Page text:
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Competing Endogenous RNAs (CeRNAs): Novel Network in Neurological Disorders

Author(s):

Sadra Samavarchi Tehrani, Reyhane Ebrahimi, Atiyeh Al-e-Ahmad, Ghodratollah Panahi, Reza Meshkani, Simin Younesi, Payam Saadat and Hadi Parsian*   Pages 1 - 28 ( 28 )

Abstract:


Neurological Disorders (NDs) comprise a broad range of diseases affecting both central and peripheral nervous systems. These complex multifactorial diseases have a high rate of mortality all over the world, particularly in aged people. Today, new evidence drove our attention to the notable role of noncoding RNAs (ncRNAs) in the progression of NDs. Remarkably, recent studies showed that there are close communication networks among RNA transcripts such as mRNAs, long non-coding RNAs (lncRNAs), circular RNAs (circRNAs), and pseudogenes for regulating each other’s expression through competing for shared sequences in microRNAs (miRs). This concept is a new area of ongoing research recognized as competing endogenous RNA (ceRNA) hypothesis. CeRNAs are novel regulatory molecules in a wide range of biological stages and pathological contexts. Indeed, the disruption of ceRNA networks (ceRNETs) may affect neural development genes and induce neuropathological changes leading to the development of NDs. Because of this, identifying the correlation of ceRNETs with NDs will open a new window for expanding our knowledge about this field of science, as well as creating novel roads for developing specific diagnostic biomarkers for NDs management. Owing to these unique features, exploring the exact role of ceRNAs is a hot topic in NDs investigations. Hence, in this review, we will summarize the evidence supporting ceRNETs in the regulation of NDs-related gene expression.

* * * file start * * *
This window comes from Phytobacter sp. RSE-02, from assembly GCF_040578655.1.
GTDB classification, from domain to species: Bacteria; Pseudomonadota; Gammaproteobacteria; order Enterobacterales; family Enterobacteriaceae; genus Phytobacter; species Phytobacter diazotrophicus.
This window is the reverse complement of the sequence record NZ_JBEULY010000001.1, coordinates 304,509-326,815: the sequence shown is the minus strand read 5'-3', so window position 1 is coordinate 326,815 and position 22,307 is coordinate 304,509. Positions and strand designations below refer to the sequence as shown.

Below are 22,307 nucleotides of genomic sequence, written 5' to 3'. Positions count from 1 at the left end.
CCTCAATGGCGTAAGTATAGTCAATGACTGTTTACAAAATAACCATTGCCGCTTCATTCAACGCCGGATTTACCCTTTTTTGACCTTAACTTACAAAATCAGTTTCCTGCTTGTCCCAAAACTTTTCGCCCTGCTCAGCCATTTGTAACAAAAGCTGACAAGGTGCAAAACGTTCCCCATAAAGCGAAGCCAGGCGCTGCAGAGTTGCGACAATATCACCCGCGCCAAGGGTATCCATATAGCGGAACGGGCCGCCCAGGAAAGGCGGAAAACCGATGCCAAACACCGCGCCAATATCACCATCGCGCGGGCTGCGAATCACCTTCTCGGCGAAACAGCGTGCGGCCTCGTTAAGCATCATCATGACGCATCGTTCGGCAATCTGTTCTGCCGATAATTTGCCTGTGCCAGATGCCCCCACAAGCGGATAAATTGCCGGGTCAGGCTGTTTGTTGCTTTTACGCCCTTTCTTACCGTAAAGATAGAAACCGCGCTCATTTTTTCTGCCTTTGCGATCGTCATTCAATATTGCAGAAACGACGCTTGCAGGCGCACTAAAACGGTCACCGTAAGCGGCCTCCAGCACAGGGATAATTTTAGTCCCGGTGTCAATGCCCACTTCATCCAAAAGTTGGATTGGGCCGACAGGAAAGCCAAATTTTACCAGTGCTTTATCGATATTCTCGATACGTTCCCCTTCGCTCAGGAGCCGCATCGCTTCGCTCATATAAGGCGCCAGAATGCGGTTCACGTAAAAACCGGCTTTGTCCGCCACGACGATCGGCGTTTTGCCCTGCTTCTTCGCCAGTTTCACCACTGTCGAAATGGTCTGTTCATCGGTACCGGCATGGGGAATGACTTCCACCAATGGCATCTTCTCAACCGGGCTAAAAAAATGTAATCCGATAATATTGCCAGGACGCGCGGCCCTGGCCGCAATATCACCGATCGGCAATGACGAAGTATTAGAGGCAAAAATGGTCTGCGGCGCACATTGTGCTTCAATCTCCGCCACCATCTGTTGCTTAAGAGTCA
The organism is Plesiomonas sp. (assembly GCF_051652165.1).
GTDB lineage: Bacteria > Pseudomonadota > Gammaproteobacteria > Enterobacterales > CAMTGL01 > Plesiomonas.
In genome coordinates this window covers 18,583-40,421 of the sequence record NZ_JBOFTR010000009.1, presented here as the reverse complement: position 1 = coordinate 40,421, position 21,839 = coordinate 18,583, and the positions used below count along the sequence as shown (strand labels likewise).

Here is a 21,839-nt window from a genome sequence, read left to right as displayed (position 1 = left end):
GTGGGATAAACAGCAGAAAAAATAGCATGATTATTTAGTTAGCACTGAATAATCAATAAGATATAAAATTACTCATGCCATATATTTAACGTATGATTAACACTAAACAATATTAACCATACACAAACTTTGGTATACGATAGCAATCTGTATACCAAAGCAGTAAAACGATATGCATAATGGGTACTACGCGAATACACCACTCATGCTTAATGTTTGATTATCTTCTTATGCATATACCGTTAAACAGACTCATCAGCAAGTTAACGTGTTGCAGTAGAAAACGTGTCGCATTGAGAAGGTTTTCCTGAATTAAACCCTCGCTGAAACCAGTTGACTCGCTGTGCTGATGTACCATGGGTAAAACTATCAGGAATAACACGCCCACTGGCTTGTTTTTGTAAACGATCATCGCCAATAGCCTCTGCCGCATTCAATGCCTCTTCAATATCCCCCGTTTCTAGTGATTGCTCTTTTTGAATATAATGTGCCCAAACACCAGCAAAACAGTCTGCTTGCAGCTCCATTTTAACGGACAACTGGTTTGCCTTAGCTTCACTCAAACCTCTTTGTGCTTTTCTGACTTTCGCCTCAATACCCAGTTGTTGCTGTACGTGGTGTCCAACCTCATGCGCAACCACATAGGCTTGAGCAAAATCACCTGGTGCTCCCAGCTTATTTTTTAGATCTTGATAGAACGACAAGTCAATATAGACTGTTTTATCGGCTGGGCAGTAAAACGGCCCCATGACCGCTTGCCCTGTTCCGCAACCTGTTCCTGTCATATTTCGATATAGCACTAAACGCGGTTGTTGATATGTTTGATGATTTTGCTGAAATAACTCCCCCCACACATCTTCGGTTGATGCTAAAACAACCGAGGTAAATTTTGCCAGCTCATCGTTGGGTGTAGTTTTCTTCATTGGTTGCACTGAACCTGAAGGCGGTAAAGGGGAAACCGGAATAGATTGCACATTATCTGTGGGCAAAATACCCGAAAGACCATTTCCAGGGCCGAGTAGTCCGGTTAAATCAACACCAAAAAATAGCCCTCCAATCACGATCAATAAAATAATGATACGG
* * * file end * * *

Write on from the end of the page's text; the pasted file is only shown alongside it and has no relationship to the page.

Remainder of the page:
Keywords:

Competing endogenous RNAs (CeRNAs), MicroRNAs, Long non-coding RNAs, Pseudogenes, CircularRNAs, Neurological disorders.

Affiliation:

Department of Clinical Biochemistry, School of Medicine, Tehran University of Medical Sciences, Tehran, Department of Clinical Biochemistry, School of Medicine, Tehran University of Medical Sciences, Tehran, Student Research Committee, Babol University of Medical Sciences, Babol, Department of Clinical Biochemistry, School of Medicine, Tehran University of Medical Sciences, Tehran, Department of Clinical Biochemistry, School of Medicine, Tehran University of Medical Sciences, Tehran, School of Health and Biomedical Sciences, RMIT University, Melbourne, Vic, Mobility Impairment Research Center, Health Research Institute, Babol University of Medical Sciences, Babol, Cellular and Molecular Biology Research Center, Health Research Institute, Babol University of Medical Sciences, Babol



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